India beyond the Chicken Neck

 After a 36 hour stopover in Delhi, Grahame and I have arrived in Guwahati, The Capital of Assam and starting point for most explorations of the North East. This region sits between Myanmar, China, Bhutan and Bangladesh with only the 20 mile wide Siliguri corridor to join it to the rest of India. Known as the Seven Sisters for the seven highly varied states that it contains, it is sometimes  described as “more like Burma than India” by people who know little more than the fact that it is a tea producing region, home to the one-horned rhino and prone to both floods and earthquakes in equal measure.

Unusually, it is not vain boasting when I say that I have known about it for more than fifty years. In fact, the wettest place on earth has been calling to me for nearly all of my life, ever since I was a star geography pupil way back in my schooldays. (No, not before Indian Independence, I’m not that old). But getting here has taken quite a bit of planning and been subject to all sorts of itinerary modifications, the greatest of which has been the exclusion of three members of the family: Arunachal Pradesh, Mizoram and Tripura have had to be left for another trip due to time constraints.

Actually, we almost didn’t get here at all. I may have been careful to check the permit restrictions for each individual state, the political situation and necessary vaccinations but I made a near-fatal assumption about India’s labyrinthine and ever evolving Visa requirements. “Visa on Arrival” doesn’t actually mean that you can get your Visa when you arrive. At least, not if you are British. A complicated on-line from must be completed at least 72 hours in advance but then payment cannot be accepted for at least another two hours. If that money does not go through correctly then the whole process is invalid and you will turn up at the airport and not be allowed to board. With only four days to go before departure, Grahame and I spent a whole evening swearing at two computer screens until the process was finally accomplished. No excuses for forgetting about this until it was almost too late: I really should know better by now.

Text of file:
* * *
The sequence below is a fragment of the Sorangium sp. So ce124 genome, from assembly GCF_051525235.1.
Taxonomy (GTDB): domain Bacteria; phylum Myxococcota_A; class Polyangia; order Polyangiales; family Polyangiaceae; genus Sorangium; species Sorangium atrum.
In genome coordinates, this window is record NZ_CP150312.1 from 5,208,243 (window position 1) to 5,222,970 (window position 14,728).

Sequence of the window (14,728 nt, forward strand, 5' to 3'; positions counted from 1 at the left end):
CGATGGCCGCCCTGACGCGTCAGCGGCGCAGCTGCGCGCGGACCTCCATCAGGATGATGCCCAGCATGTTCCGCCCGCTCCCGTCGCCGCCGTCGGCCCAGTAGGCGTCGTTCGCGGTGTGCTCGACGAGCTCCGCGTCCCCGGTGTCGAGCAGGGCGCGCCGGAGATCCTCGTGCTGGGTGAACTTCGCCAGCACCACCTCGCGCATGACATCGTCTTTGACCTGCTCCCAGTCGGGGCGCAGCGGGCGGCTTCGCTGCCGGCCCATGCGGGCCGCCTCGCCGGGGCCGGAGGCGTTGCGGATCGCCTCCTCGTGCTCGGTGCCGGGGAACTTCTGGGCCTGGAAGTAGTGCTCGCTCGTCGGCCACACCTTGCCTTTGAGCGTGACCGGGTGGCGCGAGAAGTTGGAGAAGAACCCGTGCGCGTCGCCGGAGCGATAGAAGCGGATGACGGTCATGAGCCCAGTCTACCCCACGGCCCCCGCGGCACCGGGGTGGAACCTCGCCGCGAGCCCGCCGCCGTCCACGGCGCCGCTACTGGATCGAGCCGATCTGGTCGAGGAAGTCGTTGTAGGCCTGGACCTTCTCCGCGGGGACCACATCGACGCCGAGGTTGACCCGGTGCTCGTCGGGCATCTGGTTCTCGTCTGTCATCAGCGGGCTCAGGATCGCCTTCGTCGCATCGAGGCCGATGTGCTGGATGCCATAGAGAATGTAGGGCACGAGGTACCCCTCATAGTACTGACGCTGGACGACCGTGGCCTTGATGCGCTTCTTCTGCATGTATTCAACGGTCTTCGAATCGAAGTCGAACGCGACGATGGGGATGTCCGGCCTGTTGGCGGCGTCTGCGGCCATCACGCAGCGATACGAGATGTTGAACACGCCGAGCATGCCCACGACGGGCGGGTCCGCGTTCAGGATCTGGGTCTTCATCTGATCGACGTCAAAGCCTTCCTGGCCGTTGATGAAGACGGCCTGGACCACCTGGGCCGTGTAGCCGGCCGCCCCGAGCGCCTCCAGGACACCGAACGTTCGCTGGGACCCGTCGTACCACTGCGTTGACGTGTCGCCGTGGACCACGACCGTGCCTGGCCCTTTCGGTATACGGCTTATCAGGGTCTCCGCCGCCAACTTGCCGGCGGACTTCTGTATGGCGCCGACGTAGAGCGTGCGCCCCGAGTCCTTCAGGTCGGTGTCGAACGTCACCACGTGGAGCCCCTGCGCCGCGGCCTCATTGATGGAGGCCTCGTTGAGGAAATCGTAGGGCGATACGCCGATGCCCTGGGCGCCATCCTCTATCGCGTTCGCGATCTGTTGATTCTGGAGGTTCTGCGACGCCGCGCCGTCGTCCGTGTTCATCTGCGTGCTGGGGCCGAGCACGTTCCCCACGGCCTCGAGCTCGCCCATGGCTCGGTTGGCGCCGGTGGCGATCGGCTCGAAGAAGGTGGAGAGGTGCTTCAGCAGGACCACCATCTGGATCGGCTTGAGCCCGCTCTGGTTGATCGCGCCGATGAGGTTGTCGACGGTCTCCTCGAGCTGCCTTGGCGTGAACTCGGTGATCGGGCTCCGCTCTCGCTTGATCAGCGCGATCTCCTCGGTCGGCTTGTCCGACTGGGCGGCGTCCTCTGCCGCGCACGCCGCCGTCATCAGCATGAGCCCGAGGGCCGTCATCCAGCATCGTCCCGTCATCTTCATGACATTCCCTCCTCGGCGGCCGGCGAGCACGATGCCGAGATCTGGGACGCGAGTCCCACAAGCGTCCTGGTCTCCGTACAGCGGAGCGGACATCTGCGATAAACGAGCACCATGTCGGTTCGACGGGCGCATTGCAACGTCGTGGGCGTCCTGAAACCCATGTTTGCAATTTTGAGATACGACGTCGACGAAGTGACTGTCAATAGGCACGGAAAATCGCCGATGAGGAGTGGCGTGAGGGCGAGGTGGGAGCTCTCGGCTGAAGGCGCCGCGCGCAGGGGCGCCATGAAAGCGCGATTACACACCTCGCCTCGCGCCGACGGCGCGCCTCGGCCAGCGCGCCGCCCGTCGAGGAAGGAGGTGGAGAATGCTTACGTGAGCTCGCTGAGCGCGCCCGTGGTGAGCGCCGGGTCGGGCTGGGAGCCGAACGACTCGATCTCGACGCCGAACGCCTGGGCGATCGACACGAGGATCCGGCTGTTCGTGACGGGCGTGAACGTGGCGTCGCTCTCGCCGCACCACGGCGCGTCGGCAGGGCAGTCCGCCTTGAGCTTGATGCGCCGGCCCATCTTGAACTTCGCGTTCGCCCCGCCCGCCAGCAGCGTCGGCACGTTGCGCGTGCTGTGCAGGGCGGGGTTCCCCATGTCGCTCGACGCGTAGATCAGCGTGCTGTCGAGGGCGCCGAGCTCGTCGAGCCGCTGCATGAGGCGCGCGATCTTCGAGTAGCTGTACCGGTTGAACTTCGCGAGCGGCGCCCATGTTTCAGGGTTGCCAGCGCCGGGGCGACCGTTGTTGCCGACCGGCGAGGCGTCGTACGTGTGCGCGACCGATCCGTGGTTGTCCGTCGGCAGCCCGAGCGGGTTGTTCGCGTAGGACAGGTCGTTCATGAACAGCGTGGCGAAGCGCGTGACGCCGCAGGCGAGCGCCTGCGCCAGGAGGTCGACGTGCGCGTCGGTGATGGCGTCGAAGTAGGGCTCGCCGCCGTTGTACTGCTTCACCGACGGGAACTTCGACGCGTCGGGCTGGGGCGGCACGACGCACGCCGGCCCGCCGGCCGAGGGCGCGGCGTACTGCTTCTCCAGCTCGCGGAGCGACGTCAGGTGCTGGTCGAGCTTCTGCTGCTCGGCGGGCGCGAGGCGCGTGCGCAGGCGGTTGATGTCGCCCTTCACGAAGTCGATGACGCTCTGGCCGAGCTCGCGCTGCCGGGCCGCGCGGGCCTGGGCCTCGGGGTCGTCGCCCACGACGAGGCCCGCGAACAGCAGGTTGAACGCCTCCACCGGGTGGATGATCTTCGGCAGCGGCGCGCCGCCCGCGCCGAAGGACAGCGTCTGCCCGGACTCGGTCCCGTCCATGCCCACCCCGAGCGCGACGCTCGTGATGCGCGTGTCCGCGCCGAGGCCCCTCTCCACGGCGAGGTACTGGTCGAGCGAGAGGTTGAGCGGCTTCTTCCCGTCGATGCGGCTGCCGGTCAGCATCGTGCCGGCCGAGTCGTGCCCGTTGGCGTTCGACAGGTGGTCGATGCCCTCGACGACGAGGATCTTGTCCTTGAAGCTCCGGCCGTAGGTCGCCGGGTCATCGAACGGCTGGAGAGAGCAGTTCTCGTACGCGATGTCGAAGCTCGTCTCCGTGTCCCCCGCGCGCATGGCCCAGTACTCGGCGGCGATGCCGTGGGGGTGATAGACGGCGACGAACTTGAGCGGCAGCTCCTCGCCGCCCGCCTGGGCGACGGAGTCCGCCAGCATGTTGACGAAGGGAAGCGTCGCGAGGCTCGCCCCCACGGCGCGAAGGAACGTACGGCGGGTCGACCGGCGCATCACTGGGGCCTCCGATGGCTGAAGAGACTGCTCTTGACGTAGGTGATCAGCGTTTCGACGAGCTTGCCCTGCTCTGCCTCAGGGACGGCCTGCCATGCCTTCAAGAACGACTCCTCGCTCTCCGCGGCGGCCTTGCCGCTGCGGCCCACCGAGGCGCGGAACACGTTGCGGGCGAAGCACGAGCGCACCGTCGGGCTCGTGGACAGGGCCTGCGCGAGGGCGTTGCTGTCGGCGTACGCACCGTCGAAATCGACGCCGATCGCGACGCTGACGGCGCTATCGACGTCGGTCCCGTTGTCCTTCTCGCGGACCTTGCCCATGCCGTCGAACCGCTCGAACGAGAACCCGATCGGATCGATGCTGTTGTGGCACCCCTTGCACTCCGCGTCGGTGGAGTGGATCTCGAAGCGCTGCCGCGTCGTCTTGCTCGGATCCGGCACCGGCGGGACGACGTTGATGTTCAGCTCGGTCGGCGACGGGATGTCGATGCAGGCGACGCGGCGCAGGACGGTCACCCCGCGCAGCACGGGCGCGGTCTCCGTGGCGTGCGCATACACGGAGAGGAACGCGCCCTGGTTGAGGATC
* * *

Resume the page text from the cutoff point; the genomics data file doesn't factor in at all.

Stopping over in Delhi was a scheduling requirement and I decided to use the opportunity to show Grahame, who has never visited the city before, a few of its charms while we checked in with the company that handles our in-country arrangements. Being met at the airport by a car and driver is a luxury I’ve really come to appreciate in later years but Deepak should know better than to send them to greet us with marigold garlands. It’s so embarrassing to be taken for first timers in India. The offending flowers were unceremoniously dumped in the back of the car and we set about looking for that much more essential welcome – a good, roadside cup of chai.

I don’t know what was in that tea besides a touch of ginger but, when our driver suggested that the Qtub Minar would be easier to access if we went there straight away, we agreed. The sun was doing a much better job of getting through the Delhi haze than usual and the air was surprisingly fresh for once; Diwali preparations meant that traffic was lighter than usual (a crawl rather than a standstill) and we made it to the magnificent, thirteenth century temple and monument complex before total exhaustion set in. It is eleven years since I last visited during my very first trip to India but this time found myself, if anything, even more impressed by its unique combination of splendour and artistry. I’m referring to the great tower, of course, not the “Might of Islam” mosque, whose hasty construction from the remnants of 23 sacked Jain and Hindu temples may have been a grand statement at the time but still lacks a certain finesse.

This morning we had time for a visit to the Swaminarayam Akshardam, a massive Hindu temple completed in 2005 and sometimes grandiosely referred to as “the Eighth Wonder of the World”. Its supporting plinth with the 148 near life-sized elephants is as impressive as it was when I first saw it in 2006 but, alas, its builders do not seem to have employed the same skills as their forbearers for stress fractures are already appearing in the stones. Because it is Diwali today and crowds were exceptionally light, we had the rare privilege of wandering around the huge temple and its lovely gardens at our leisure.

I have seen so much of India since I last saw this temple on my very first visit but it can still take my breath away. But not necessarily as an exercise in good taste. Inside its pink sandstone exterior it is intricately decorated with carved white marble, glittering crystal and more 24 carat gold than you’ll ever seen in one place. This is clearly designed to be glimpsed at the culmination of a long queue, through a shuffling multitude of devotees and complete with a full complement of “bells and smells” but, exposed to a more objective scrutiny when those crowds are absent, a little more restraint might have been beneficial. But beauty, as they say, is in the eye of the beholder and for many of India’s 1.2 billion people this temple represents its pinnacle on earth so, for their sake, I hope that the legions of artisans charged with its maintenance will be joined by joined by a few good engineers.

After leaving the Akshardam we caught a short flight followed by a long drive to a shabby little hotel squeezed between a suburban flyover and the railway line. Never mind, the celebratory fireworks will drown out the noise and we set off early for another flight to get us to Imphal, capital of the remote and mysterious state of Manipur and first of the proper destinations of our trip.

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